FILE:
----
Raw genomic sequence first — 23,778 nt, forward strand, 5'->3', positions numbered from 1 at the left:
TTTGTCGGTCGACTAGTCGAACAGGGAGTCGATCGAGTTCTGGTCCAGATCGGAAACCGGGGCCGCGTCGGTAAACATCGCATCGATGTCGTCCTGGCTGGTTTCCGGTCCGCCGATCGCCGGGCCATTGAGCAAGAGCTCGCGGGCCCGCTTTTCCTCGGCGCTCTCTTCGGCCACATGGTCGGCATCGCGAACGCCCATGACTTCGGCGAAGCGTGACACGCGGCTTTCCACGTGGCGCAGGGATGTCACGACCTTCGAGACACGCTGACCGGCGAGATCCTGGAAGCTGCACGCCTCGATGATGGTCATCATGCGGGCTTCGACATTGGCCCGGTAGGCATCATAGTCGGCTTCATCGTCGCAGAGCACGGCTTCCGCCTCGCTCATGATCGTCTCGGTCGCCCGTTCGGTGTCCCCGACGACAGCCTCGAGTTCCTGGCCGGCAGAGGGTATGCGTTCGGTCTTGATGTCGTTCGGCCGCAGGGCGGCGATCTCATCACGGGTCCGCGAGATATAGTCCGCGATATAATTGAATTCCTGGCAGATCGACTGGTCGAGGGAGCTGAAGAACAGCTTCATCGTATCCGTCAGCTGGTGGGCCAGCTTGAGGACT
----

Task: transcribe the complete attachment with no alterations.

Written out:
Raw genomic sequence first — 23,778 nt, forward strand, 5'->3', positions numbered from 1 at the left:
TTTGTCGGTCGACTAGTCGAACAGGGAGTCGATCGAGTTCTGGTCCAGATCGGAAACCGGGGCCGCGTCGGTAAACATCGCATCGATGTCGTCCTGGCTGGTTTCCGGTCCGCCGATCGCCGGGCCATTGAGCAAGAGCTCGCGGGCCCGCTTTTCCTCGGCGCTCTCTTCGGCCACATGGTCGGCATCGCGAACGCCCATGACTTCGGCGAAGCGTGACACGCGGCTTTCCACGTGGCGCAGGGATGTCACGACCTTCGAGACACGCTGACCGGCGAGATCCTGGAAGCTGCACGCCTCGATGATGGTCATCATGCGGGCTTCGACATTGGCCCGGTAGGCATCATAGTCGGCTTCATCGTCGCAGAGCACGGCTTCCGCCTCGCTCATGATCGTCTCGGTCGCCCGTTCGGTGTCCCCGACGACAGCCTCGAGTTCCTGGCCGGCAGAGGGTATGCGTTCGGTCTTGATGTCGTTCGGCCGCAGGGCGGCGATCTCATCACGGGTCCGCGAGATATAGTCCGCGATATAATTGAATTCCTGGCAGATCGACTGGTCGAGGGAGCTGAAGAACAGCTTCATCGTATCCGTCAGCTGGTGGGCCAGCTTGAGGACT